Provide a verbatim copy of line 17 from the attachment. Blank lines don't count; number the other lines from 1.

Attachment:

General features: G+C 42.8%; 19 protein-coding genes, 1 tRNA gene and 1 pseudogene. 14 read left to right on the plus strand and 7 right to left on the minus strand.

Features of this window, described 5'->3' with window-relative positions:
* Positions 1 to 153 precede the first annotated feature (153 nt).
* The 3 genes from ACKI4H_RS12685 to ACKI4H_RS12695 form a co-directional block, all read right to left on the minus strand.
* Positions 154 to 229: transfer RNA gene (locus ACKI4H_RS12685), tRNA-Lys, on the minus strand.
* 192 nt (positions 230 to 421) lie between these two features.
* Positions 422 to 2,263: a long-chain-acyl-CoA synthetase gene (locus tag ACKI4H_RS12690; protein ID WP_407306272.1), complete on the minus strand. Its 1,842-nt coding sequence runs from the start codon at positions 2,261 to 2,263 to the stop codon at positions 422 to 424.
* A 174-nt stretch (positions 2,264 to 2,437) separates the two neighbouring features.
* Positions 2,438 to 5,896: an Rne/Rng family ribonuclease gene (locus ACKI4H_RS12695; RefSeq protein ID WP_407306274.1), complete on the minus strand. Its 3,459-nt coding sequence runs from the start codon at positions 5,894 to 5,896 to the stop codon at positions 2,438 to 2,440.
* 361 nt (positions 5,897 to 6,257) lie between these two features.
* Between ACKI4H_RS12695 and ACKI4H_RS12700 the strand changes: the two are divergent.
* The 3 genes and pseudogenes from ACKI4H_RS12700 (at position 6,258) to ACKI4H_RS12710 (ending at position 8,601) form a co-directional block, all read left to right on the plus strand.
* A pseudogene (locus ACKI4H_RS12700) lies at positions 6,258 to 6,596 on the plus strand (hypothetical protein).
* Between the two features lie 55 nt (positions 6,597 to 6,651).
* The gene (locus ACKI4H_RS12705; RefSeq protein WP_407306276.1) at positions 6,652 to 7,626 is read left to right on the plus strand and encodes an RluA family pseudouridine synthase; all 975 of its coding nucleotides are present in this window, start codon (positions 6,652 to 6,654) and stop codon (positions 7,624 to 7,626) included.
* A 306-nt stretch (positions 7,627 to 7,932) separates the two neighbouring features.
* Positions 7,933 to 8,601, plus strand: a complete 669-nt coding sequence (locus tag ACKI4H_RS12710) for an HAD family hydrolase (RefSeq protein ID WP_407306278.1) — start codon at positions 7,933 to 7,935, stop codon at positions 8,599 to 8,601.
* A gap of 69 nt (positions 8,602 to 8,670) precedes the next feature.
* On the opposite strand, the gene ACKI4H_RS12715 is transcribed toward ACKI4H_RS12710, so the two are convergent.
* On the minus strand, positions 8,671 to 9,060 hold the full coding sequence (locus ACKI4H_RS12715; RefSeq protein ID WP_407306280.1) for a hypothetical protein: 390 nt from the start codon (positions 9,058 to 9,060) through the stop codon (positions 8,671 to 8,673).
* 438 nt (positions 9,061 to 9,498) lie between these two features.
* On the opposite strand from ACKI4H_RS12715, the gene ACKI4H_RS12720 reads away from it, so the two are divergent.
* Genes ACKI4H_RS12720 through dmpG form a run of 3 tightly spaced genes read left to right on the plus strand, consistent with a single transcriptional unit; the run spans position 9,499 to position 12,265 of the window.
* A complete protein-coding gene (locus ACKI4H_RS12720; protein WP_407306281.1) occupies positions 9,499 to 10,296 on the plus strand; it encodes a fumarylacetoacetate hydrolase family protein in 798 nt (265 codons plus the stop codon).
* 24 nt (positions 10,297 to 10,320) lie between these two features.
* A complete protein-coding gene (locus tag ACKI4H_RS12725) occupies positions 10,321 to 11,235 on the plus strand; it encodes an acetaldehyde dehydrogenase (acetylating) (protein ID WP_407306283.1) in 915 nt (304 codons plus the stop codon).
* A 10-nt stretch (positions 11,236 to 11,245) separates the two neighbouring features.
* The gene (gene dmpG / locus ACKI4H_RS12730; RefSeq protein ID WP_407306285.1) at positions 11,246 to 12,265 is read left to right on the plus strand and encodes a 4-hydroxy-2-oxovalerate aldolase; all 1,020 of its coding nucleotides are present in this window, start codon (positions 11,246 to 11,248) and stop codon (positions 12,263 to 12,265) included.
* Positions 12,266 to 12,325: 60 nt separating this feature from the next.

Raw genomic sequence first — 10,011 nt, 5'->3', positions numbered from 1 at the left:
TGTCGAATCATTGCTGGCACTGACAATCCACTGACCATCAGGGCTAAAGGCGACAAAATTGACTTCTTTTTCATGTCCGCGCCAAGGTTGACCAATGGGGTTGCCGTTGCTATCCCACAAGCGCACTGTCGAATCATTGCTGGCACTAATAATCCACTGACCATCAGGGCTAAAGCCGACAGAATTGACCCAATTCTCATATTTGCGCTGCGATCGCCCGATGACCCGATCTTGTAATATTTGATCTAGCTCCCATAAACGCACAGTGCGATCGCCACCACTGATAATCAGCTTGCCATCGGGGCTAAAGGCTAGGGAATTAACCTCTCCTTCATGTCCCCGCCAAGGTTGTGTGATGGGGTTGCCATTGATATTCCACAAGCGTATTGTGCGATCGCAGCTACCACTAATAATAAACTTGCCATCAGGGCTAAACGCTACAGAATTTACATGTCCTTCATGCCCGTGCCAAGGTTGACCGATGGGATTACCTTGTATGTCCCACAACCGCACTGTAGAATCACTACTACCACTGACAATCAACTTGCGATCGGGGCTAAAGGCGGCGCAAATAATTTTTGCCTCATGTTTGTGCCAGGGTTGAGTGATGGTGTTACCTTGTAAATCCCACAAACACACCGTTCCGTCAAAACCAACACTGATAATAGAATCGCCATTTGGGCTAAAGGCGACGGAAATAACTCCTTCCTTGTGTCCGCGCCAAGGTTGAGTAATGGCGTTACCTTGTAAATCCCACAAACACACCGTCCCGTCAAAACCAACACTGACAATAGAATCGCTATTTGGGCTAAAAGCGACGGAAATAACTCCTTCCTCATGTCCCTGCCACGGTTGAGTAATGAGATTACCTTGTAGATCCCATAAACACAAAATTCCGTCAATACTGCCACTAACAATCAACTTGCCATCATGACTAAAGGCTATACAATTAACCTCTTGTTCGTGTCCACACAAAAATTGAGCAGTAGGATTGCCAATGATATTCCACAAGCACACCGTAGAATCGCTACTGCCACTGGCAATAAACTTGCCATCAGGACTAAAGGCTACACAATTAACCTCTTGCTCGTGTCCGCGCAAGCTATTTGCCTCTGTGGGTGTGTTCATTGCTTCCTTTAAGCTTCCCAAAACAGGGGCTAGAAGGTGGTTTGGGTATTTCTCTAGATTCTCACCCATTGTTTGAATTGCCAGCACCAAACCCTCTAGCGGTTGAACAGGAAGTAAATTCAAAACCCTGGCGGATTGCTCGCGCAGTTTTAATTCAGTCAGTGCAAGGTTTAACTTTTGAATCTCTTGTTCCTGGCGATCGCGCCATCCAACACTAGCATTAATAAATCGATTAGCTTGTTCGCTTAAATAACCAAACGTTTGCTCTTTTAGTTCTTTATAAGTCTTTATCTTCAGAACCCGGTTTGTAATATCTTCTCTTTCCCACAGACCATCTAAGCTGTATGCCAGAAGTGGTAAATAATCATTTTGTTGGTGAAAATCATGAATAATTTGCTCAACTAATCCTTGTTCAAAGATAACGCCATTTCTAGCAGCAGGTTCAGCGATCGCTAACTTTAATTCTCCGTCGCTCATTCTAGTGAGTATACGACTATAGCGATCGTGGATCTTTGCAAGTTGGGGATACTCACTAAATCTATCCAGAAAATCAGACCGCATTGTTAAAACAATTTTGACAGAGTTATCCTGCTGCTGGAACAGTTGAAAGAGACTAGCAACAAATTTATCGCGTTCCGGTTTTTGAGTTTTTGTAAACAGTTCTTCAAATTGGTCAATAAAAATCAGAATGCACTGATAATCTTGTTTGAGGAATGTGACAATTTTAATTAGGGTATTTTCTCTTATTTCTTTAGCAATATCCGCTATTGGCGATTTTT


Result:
* Positions 7,933 to 8,601, plus strand: a complete 669-nt coding sequence (locus tag ACKI4H_RS12710) for an HAD family hydrolase (RefSeq protein ID WP_407306278.1) — start codon at positions 7,933 to 7,935, stop codon at positions 8,599 to 8,601.